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December 16, 2008

Capital One acquires US regional bank

Capital One, the former credit card monoline, is no stranger to diversifying into business lines other than cards in a bid to become a full-service bank. It acquired Hibernia Bank back in 2005 and North Fork Bank in 2006 and began rolling out auto loan and mortgage operations. But there is a new sense of urgency in its planned acquisition of another regional US bank, Chevy Chase, for $520 million in cash and stock

By Verdict Staff

Capital One, the former credit card monoline, is no stranger to diversifying into business lines other than cards in a bid to become a full-service bank. It acquired Hibernia Bank back in 2005 and North Fork Bank in 2006 and began rolling out auto loan and mortgage operations. But there is a new sense of urgency in its planned acquisition of another regional US bank, Chevy Chase, for $520 million in cash and stock. The deal, announced on 4 December, is subject to regulatory approval and is expected to close by the end of March.

Capital One: Card charge-off ratesIn line with other banks now pulling back from credit lending and scrambling to boost their deposit bases, Capital One fended off competition from banking behemoth Citi to get its hands on Chevy Chase’s deposit base worth $11 billion, giving Capital One a combined deposit base of nearly $110 billion, along with Chevy Chase’s 244-strong branch network stretching across Maryland, Virginia and Washington DC. After completing the Chevy Chase purchase, Capital One will have a managed loan portfolio of more than $159 billion and 983 branches in total.

Capital One gets bargain price

Chevy Chase is yet another victim of the credit crunch, having relied heavily on selling adjustable rate mortgages (ARMs) in regions of the US where the house price crash has hit hardest, such as Florida and California. It is believed that it began looking for buyers around three months ago. Capital One stated that it was assuming that $1.75 billion of Chevy Chase’s portfolio of loans would go into default in the coming years, most of which would be associated with option ARM portfolios. It is this factor that is thought to have reduced Chevy Chase’s asking price in recent weeks.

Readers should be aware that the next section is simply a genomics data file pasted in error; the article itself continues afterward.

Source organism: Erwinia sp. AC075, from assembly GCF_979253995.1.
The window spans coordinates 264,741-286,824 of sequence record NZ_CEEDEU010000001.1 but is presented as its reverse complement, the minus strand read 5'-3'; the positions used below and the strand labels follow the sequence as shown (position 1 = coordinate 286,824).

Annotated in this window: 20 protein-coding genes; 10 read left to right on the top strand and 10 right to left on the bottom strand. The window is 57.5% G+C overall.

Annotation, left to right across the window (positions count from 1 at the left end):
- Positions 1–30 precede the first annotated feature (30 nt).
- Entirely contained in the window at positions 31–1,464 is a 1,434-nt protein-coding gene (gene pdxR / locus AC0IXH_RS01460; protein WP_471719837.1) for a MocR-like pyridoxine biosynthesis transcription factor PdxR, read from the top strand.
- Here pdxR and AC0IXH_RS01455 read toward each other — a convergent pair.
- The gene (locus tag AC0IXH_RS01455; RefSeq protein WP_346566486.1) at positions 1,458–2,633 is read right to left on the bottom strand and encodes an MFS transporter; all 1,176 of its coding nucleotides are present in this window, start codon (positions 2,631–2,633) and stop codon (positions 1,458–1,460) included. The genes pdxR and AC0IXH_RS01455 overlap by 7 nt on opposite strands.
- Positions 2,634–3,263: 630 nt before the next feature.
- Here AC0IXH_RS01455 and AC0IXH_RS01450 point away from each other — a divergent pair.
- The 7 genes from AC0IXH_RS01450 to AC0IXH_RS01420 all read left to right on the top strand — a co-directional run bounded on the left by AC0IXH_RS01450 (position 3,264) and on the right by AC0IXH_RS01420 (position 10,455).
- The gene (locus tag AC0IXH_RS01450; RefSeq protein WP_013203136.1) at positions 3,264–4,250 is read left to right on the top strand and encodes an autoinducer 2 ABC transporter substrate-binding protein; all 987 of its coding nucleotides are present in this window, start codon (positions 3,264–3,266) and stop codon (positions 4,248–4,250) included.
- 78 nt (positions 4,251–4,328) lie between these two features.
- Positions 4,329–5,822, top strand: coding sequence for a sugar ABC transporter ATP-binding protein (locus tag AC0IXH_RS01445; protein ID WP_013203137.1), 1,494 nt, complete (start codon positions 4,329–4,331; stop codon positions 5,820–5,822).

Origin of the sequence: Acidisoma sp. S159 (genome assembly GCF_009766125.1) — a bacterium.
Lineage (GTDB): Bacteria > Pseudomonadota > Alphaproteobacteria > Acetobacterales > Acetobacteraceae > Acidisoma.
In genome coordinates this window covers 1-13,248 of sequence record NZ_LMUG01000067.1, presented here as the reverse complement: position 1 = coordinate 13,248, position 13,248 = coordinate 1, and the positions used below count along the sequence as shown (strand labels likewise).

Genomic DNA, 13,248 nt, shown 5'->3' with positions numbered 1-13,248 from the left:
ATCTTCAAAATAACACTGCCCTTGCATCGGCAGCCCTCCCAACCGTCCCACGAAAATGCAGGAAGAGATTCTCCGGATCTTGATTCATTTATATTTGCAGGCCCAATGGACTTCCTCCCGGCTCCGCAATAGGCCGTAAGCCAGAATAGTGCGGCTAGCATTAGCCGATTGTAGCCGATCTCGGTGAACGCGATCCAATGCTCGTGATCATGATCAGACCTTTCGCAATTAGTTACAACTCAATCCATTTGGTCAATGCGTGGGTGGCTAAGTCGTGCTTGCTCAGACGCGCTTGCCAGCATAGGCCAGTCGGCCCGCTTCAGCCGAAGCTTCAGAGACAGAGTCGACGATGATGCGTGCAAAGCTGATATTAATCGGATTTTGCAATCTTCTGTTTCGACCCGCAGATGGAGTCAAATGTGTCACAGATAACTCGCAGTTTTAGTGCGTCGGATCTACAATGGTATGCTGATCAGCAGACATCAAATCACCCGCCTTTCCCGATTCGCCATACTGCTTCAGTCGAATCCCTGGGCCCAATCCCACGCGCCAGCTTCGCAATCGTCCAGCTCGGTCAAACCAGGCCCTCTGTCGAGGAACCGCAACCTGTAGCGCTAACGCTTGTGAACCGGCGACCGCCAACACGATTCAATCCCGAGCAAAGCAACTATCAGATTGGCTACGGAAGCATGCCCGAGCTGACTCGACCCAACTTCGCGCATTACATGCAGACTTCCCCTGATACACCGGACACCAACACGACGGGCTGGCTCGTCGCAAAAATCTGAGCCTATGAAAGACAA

Chevy Chase also has a significant history when it comes to credit cards, having built up a substantial card portfolio before selling it to Bank One. The proceeds of that sale enabled Chevy Chase to establish and expand its branch network and secure access to a much larger pool of customer deposits.

The Chevy Chase acquisition, along with the $3.56 billion it received as part of the US government’s bank bail-out programme, should help Capital One to bolster its capital reserves sufficiently to ride out the ongoing credit crisis. Under a new US Treasury regulation designed to encourage stronger US banks to acquire weaker ones, Capital One is in line to receive tax relief of up to $607 million over time, although it emphasised that it had relied on private capital of $700 million raised in October to fund the acquisition.

Greater card losses in 2009

Chevy Chase’s deposit base will help Capital One continue to fund its credit card lending as other sources of funding have dried up. But it remains to be seen whether Capital One’s card portfolio will suffer even greater losses as the year 2009 gets underway. Moshe Orenbuch, an analyst at Credit Suisse First Boston, told CI that Capital One’s October credit statistics showed its US card net loss rate had increased by 20 basis points to 6.54 percent from the previous month, and its fourth-quarter net loss rate is expected to be around 7 percent.

There could be more pain in store for Capital One and other major US credit card issuers in the months to come. In early December, it was announced that over 533,000 people had lost their jobs in the US in November, far surpassing analyst estimates and indicating charge-off and default levels could spike even higher next year.

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